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Hic Rhodos, hic salta: From reductionist semantics to a realist ontology of forceful dispositions

In G. Damschen, K. Stueber & R. Schnepf (eds.), Debating Dispositions: Issues in Metaphysics, Epistemology and Philosophy of Mind. De Gruyter. pp. 143-167 (2009)

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  1. Real Potential.Jennifer McKitrick - 2018 - In Kristina Engelhard & Michael Quante (eds.), Handbook of Potentiality. Dordrecht: Springer. pp. 229-260.
    There's a student in my philosophy class who has "real potential." I might express this thought in any of the following ways: "She is potentially a philosopher"; "She is a potential philosopher"; "She has the potential to be a philosopher." The first way uses a cognate of "potential" as an adverb to modify "is." The second ways uses "potential" as an adjective to modify "philosopher." However, the third way uses "potential" as a noun to refer to something that the student (...)
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  • Indirect Directness.Jennifer McKitrick - 2017 - Oxford Studies in Metaphysics 10.
    In “Teleological Dispositions,” Nick Kroll appeals to teleology to account for the way that dispositions seem to be directed toward their merely possible manifestations. He argues that his teleological account of dispositions does a better job of making sense of this directedness than rival approaches that appeal to conditional statements or physical intentionality. In this short critique, I argue that, without satisfactory clarification of a number of issues, TAD does not adequately account for the directedness of dispositions. I focus on (...)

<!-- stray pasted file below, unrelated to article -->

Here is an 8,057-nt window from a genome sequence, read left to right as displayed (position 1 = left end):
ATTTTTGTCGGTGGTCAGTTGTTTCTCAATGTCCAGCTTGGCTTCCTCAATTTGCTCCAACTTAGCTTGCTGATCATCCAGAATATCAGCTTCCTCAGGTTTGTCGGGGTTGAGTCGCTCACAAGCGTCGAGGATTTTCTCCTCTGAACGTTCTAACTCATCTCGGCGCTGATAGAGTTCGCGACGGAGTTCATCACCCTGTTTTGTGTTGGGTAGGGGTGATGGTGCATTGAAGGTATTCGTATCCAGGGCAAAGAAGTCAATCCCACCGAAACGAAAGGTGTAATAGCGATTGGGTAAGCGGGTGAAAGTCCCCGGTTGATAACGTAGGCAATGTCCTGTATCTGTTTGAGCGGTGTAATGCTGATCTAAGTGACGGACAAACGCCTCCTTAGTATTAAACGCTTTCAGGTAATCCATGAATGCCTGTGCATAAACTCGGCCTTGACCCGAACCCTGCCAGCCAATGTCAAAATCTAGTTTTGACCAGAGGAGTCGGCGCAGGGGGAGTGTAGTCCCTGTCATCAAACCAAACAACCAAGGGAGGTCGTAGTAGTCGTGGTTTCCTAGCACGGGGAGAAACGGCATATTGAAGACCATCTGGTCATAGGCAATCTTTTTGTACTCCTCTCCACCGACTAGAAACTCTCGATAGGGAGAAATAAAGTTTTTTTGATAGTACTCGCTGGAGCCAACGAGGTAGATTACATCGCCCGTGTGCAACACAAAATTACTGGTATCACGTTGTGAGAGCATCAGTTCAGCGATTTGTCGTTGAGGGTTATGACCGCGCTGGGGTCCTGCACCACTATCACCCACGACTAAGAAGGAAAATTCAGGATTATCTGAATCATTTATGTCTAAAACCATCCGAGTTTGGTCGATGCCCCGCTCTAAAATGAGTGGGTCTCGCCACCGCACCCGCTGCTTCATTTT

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  • On the Possibility of Contigently Dispositional Properties.Vassilios Livanios - 2010 - Abstracta 6 (1):3-17.
    Metaphysicians who hold that there is an ontological distinction between two kinds of fundamental natural properties assume that properties are dispositional or non-dispositional necessarily. In contrast to this, I suggest that one can admit the existence of fundamental contingently dispositional properties. After some clarifications concerning the content of the suggested view, I respond to several objections regarding its intelligibility and viability and outline two of its important consequences.
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  • The Powerlessness of Necessity.Markus Schrenk - 2010 - Noûs 44 (4):725-739.
    This paper concerns anti-Humean intuitions about connections in nature. It argues for the existence of a de re link that is not necessity.Some anti-Humeans tacitly assume that metaphysical necessity can be used for all sorts of anti-Humean desires. Metaphysical necessity is thought to stick together whatever would be loose and separate in a Hume world, as if it were a kind of universal superglue.I argue that this is not feasible. Metaphysical necessity might connect synchronically co-existent properties—kinds and their essential features, (...)
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  • Antidotes for Dispositional Essentialism.Markus Schrenk - 2010 - In Anna Marmodoro (ed.), The Metaphysics of Powers: Their Grounding and Their Manifestations. Routledge.
    Since the mid-90s dispositionalism, the view that dispositions are irreducible, real properties, gained strength due to forceful counterexamples (finks and antidotes) that could be launched against Humean anti-dispositionalist attempts to reductively analyse dispositional predicates. -/- In the light of these anti-Humean successes, and in combination with ideas surrounding metaphysical necessity put forward by Kripke and Putnam, some dispositionalists felt encouraged to propose a strong anti-Humean view under the name of “Dispositional Essentialism”. -/- In this paper, I show that, ironically, the (...)
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